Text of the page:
Every quarterback can improve. Many quarterbacks in college have room to improve considerably. Fighting Irish quarterback Ian Book sent some shock waves throughout the college football world by playing at a high level immediately in his first extended action with Notre Dame. He was quite good, but still has room for improvement, especially after ending the season on a poor note.
Very few quarterbacks, especially those who haven’t played more than one season, have the ability to remain calm in the pocket. Not only to remain calm in the pocket but make good decisions on how to move in the pocket in conjunction with keeping their eyes down field and delivering accurate passes to the right spots. It’s not easy for most quarterbacks.
I would grade Ian Book’s pocket presence as solid to good most of the time. Specifically in the College Football Semifinal against Clemson the Irish offensive line received a lot of criticism although they very quietly held their own, especially in the first half. I wanted to highlight 6 snaps against the Tigers where Book can show pocket awareness improvement in 2019 during his second year of starting.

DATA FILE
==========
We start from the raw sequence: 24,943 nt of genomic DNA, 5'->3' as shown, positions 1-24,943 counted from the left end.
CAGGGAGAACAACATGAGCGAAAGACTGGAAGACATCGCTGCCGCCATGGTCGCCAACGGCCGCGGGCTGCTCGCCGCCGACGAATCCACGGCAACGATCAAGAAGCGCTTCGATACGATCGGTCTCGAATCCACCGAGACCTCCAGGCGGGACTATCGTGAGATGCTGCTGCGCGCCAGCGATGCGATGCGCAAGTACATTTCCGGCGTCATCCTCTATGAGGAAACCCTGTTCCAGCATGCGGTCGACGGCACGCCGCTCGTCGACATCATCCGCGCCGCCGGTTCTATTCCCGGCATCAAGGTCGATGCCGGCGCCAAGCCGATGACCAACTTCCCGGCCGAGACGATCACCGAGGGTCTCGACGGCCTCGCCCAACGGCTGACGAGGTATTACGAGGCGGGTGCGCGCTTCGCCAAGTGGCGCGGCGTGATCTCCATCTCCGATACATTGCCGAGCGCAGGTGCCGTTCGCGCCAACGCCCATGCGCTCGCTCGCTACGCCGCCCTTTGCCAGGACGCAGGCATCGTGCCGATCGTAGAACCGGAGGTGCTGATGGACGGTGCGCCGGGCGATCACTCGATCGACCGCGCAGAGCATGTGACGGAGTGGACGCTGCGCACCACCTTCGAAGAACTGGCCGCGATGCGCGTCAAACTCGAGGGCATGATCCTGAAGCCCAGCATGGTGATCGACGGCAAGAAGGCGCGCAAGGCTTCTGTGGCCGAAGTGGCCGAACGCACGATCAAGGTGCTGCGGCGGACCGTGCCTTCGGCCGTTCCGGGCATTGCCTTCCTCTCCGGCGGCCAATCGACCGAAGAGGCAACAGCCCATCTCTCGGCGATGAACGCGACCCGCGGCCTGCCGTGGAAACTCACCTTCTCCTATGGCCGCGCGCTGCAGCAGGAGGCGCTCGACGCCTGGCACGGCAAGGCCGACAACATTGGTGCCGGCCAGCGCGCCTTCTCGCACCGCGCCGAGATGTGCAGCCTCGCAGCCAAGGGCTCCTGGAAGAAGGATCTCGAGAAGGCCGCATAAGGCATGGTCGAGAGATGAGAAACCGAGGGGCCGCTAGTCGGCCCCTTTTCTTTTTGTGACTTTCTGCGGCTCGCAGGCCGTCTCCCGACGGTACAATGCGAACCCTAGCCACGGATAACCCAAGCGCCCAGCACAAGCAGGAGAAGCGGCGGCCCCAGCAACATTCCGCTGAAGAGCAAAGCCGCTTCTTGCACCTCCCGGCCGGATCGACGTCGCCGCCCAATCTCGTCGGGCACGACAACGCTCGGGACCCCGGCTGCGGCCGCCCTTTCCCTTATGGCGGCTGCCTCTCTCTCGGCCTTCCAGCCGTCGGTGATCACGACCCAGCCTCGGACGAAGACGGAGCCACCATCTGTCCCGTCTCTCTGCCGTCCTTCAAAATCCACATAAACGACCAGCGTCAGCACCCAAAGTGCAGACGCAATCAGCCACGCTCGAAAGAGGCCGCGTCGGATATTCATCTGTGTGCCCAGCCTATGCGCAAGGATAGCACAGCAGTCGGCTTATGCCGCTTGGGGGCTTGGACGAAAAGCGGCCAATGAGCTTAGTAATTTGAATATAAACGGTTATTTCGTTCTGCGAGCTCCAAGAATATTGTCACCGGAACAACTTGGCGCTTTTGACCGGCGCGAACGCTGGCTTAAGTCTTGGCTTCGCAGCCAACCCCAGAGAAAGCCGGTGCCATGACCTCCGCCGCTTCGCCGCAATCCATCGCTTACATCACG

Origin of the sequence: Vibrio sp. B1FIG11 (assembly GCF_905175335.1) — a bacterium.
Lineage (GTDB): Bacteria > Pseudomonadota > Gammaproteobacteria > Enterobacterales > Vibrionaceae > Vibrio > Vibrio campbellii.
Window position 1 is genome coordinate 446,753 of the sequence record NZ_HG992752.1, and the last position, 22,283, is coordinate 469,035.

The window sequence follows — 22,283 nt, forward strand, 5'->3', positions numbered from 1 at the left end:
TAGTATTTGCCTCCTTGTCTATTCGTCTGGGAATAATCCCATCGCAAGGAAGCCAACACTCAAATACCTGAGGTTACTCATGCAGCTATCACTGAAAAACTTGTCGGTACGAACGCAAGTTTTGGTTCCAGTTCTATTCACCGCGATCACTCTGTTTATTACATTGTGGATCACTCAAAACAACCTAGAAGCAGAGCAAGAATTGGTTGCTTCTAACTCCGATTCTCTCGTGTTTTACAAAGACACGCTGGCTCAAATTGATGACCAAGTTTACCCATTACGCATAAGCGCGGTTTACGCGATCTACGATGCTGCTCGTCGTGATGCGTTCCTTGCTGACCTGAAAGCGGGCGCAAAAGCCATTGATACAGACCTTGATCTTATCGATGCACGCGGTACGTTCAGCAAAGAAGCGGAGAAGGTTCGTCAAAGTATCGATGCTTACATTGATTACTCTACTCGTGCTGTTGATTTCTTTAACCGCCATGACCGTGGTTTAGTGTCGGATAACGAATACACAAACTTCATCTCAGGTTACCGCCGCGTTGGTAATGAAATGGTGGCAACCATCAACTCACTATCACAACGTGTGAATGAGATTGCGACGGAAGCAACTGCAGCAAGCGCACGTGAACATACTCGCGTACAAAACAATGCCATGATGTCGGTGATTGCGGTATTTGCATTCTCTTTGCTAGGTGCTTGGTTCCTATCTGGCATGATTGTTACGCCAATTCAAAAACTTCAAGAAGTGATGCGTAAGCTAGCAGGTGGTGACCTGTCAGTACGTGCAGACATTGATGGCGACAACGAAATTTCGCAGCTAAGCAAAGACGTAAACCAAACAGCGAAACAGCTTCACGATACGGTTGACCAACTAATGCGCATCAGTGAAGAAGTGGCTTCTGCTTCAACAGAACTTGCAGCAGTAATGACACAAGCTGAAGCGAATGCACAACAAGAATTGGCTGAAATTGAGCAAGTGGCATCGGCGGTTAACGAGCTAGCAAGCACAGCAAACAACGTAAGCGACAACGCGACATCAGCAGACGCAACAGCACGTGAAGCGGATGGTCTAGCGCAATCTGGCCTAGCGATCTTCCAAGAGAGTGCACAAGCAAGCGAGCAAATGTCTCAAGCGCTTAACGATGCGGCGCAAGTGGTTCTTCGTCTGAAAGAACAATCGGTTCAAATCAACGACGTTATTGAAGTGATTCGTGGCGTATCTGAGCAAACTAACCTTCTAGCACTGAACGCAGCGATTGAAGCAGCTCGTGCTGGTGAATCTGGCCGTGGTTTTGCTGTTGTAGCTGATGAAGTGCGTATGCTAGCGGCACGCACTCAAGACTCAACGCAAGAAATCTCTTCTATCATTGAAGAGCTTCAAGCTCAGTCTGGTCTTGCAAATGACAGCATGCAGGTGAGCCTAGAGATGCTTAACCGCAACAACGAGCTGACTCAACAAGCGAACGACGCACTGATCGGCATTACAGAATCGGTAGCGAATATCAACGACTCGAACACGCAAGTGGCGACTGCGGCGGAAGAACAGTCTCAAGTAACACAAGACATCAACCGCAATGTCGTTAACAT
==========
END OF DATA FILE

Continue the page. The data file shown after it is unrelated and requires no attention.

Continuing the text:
(Use the time stamps in parentheses for each snap with the video at the bottom of this post)
Snap #1 (12:47)
This wasn’t a poor play from Book–it resulted in a key third down drop by Chase Claypool–but it does point out how even when Book made a seemingly correct move it might have left something better on the field.
I noticed Clemson rushed 3 defenders a lot with fake pressure from a 4th defender who often spied Book. The Irish line really didn’t have many problems dealing with this, although the Tigers often drove their ends way outside to force Book to step up and away from perceived pressure (real or not) to his left, right, and back.
That’s exactly what happens on this play for Book. He’s not exactly skittish here, but after 2 seconds he bails out of the pocket and right into the spying defender. He’s able to get a nice touch pass off to the first down marker to Claypool but there wasn’t enough patience to hit Miles Boykin who came free at the top of the screen.
Snap #2 (17:09)
This was a crucial snap early in the game after the Irish had great field position. On first down, Notre Dame runs play-action while Clemson sends a linebacker and 5 total pass rushers. The line picks it up well, pushes the Clemson linemen past Book to form a perfect pocket, and Book smartly takes two hitch-steps and is ready to deliver the ball down field.
But, just as he’s ready to unload Book starts running, crashes into Mustipher’s butt, and gets hit from behind. Lost fumble.